If you want something done right, your going to have to do it yourself.
The proverb has a long history beginning with Miles Coverdale in Matrymonye (1541): That whych thou cannest do conueniently thyselfe commytte it not to another.
I was talking to engineer who was distraught. He was frustrated because he spent about 2 hours explaining to other people a task that could have been done in 1 hour himself. He was further vexed by the fact that they were going about the problem in the “wrong way”. (Of course, wrong is in the eye of the beholder)
Ignoring who was actually right or wrong, the characteristic is an important one. Some people are good at “getting it done”. I often feel this way myself. Someone yesterday called me a “closer” (one who tries to solve problems and bring them to closure). I am good at this. My attitude is often one of problem-solving and not one of exploration.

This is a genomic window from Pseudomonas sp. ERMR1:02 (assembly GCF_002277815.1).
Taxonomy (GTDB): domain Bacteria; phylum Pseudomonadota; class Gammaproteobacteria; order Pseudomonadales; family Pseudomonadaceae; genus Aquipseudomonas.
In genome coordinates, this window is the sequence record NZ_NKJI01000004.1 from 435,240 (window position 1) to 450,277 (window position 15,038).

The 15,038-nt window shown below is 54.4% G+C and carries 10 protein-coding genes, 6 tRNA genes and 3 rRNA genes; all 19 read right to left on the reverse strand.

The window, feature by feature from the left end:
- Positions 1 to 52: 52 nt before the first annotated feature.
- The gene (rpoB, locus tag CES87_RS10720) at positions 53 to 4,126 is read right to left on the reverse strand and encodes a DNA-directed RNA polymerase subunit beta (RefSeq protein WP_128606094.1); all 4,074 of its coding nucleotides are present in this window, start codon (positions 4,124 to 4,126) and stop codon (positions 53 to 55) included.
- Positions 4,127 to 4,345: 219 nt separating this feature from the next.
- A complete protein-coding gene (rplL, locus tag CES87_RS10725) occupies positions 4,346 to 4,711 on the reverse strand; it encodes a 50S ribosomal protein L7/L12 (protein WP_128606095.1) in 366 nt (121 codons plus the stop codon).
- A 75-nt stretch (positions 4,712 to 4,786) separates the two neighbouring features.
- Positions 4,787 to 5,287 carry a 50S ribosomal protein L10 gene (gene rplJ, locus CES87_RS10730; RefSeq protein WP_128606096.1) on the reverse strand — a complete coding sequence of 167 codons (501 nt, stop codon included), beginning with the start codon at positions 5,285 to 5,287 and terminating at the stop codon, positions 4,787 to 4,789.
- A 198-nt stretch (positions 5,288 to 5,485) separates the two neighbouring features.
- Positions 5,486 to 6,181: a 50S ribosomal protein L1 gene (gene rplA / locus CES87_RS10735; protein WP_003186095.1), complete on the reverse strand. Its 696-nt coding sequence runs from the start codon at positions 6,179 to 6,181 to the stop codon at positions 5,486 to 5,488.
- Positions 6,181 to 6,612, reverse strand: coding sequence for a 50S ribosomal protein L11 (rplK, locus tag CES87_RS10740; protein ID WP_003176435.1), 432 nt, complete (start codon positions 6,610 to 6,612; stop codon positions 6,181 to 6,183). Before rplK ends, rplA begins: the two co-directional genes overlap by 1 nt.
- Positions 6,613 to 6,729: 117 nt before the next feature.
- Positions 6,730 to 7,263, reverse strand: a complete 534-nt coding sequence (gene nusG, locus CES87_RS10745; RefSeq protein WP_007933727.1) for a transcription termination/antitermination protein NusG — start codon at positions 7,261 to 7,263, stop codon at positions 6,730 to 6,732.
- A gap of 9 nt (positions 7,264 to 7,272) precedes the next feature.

To my wife, this stinks. She is a wanderer/explorer/gatherer. She wants to explore problems, not solve them. This makes me crazy. Somehow we work it out. However, in the workplace, which do you want? Explorers, Closers or a mix of the two.
I could take the easy route and say “It takes a village, and different strokes for different folks.” I am not going to say that. I’ll say the opposite. We need more closers. Closers make it happen. We need people who say, “If you want something done right, you are going to have to do it yourself.” And of course, then they have to back it up and solve the problem and do it right.
What would the workplace look like with just closers? Hmm, it might be total chaos. Then again, it might cure cancer and world hunger. Hard to tell.